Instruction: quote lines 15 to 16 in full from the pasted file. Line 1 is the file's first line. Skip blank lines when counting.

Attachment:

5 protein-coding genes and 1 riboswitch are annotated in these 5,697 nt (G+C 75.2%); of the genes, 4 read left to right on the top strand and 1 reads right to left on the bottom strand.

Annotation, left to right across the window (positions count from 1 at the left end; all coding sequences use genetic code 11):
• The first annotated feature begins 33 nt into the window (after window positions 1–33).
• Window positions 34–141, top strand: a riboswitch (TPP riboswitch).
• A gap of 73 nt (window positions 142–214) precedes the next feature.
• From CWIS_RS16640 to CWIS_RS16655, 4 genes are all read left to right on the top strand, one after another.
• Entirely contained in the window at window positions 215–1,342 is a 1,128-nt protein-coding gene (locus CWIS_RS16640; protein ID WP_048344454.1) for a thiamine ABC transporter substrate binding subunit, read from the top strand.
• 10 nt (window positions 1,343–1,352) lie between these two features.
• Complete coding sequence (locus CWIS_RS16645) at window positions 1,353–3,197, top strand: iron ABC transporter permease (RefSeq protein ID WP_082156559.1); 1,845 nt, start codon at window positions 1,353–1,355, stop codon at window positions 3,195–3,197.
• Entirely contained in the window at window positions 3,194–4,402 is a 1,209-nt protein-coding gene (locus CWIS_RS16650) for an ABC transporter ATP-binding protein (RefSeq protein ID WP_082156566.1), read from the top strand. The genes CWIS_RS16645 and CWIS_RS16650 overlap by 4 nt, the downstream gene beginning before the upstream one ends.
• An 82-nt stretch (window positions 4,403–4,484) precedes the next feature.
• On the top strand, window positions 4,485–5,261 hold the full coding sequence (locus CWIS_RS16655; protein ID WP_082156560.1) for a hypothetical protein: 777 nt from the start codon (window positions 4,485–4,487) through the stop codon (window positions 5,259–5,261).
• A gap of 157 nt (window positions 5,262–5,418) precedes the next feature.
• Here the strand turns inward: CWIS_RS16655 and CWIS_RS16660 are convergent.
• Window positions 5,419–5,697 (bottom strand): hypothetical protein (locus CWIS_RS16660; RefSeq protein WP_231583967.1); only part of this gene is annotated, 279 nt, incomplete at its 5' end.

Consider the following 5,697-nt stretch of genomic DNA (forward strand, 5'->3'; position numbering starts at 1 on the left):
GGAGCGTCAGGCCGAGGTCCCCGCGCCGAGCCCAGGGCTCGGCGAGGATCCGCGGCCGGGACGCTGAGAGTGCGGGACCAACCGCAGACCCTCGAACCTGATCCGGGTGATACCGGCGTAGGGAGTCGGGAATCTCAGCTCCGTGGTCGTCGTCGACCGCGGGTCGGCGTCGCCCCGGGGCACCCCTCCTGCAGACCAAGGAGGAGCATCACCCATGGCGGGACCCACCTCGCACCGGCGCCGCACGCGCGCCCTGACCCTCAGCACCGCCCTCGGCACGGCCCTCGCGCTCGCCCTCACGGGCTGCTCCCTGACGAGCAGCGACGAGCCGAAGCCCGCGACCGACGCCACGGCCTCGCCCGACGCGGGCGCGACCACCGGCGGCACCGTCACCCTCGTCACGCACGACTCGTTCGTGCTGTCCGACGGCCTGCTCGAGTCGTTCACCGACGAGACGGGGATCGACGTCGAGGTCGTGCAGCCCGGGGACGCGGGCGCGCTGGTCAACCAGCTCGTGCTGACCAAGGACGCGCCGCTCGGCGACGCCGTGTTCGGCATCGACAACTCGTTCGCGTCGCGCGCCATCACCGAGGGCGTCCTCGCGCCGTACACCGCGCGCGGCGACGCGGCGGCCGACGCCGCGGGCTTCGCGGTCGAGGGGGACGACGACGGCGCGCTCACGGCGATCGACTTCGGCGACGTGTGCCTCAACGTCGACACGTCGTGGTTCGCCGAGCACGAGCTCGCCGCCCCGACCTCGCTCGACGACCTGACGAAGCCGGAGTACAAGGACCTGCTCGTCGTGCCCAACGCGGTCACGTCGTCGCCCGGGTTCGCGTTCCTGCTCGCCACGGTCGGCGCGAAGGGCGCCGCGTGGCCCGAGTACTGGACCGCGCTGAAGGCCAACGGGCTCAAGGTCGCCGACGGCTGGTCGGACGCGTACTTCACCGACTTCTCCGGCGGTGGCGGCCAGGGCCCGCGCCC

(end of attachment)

• Window positions 5,419–5,697 (bottom strand): hypothetical protein (locus CWIS_RS16660; RefSeq protein WP_231583967.1); only part of this gene is annotated, 279 nt, incomplete at its 5' end.

Consider the following 5,697-nt stretch of genomic DNA (forward strand, 5'->3'; position numbering starts at 1 on the left):